748 The Elevator Music Shark
It's like a pool shark, only you can play sitting down. The most famous of these, Rudolph Wanderone, was known as Minnesota Fats, even though he was born in New York and didn't take on the pseudonym until the early 60s from the Jackie Gleason character in the movie "The Hustler."
A pool shark plays lousy on purpose and sizes up his opponent. If the foe is so-so, the shark then plays his real game, taking the other player for every possible penny. An elevator music shark knows all the song titles, often on the first note, and certainly with in the first 12 bars. If you're one of those, you can win a fortune from people who like music but aren't as close to this genre as you are.
Of course, it's tough to find what we used to call "semi-classical" or "beautiful" or "easy listening" music these days. Tough, but not impossible. The cable TV has a channel that plays it. So do the satellite TV services. Sirius/XM has a channel. And you can get all kinds of CDs and MP3s by mail.
But once you find the music, you're in the chips, even if you haven't heard the stuff in years. We former Beautiful Music disc jockeys will find this is like riding a bicycle. It's easy to recognize maybe 80% of the songs. Those titles are buried in your head. They'll come out on first listening. The ones you don't recognize by name will still be familiar. And once you glance at the screen for the title, you'll never forget them again.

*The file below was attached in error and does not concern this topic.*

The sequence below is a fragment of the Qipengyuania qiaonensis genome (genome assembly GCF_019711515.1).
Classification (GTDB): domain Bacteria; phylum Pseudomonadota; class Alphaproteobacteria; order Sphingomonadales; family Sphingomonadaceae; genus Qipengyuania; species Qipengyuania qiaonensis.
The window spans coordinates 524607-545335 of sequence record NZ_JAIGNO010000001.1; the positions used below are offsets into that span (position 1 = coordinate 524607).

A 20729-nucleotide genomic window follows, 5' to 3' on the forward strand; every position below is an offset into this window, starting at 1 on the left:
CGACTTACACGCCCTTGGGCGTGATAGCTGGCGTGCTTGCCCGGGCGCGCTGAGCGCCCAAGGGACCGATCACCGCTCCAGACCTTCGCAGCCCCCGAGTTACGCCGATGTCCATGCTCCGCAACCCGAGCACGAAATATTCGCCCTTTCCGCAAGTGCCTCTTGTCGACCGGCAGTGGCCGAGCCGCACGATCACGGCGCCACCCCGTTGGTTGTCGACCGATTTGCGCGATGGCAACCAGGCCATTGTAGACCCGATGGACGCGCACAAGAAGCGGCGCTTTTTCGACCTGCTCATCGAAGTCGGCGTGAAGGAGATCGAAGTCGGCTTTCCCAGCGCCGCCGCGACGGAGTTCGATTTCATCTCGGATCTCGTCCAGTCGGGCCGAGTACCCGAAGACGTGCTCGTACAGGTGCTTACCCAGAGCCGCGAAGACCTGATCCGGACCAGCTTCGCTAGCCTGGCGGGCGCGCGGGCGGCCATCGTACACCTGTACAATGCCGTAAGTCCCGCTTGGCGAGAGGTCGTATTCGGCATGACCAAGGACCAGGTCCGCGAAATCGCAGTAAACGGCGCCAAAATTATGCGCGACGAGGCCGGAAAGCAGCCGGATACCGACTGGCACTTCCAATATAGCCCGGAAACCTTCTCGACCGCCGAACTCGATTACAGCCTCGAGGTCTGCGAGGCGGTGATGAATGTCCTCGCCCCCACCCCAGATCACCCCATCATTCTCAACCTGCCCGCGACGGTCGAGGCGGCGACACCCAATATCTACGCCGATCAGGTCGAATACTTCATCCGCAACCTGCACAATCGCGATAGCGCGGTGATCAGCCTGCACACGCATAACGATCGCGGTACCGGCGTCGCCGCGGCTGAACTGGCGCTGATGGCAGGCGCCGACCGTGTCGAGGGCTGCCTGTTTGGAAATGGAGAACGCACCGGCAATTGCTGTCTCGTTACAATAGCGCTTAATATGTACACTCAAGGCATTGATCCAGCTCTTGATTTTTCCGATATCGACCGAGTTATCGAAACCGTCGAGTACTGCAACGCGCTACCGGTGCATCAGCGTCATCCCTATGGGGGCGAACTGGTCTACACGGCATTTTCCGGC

So you turn on cable channel 13,238 and let the music play. Your guests have to listen, after all, it's your house. You intentionally mis-guess three or four out of the first seven selections. Then they put their money down and you clean up.
Just don't widen your game to include artists. No one can tell the difference between the Living Strings and the 101 Strings. And after all this time, it's easy enough to confuse James Last with Percy Faith and Ronnie Aldrich with Ferrante and Teicher.
--Please welcome a new link to the "blog list" on the right side of the page, Jessica Moore's NY Resident Tourist. Jessica is a former anchor and writer for Bloomberg Radio, a writer of fiction and non fiction alike, with a sense of irony, a sense of the ridiculous and the sharp eye of a seasoned observer and reporter. She'll be telling us about the secret places and things to do that only someone with this combination can find and describe.
--The cable rates went up... again. Now it costs over $100 a month to get 500 channels of crap of which we may watch maybe 400. Comcast is putting our pennies in the jar to save up for the purchase of NBC, one of the greatest pending disasters in the history of television.
--When you're used to digging in the Long Island sand, digging in the Pennsylvania clay is a whole new world. It takes an illegal quantity of dynamite to start a hole big enough to plant one little bush. And hours of post explosion digging, not to mention morning after back and shoulder pain.
I"m Wes Richards. My opinions are my own but you're welcome to them.®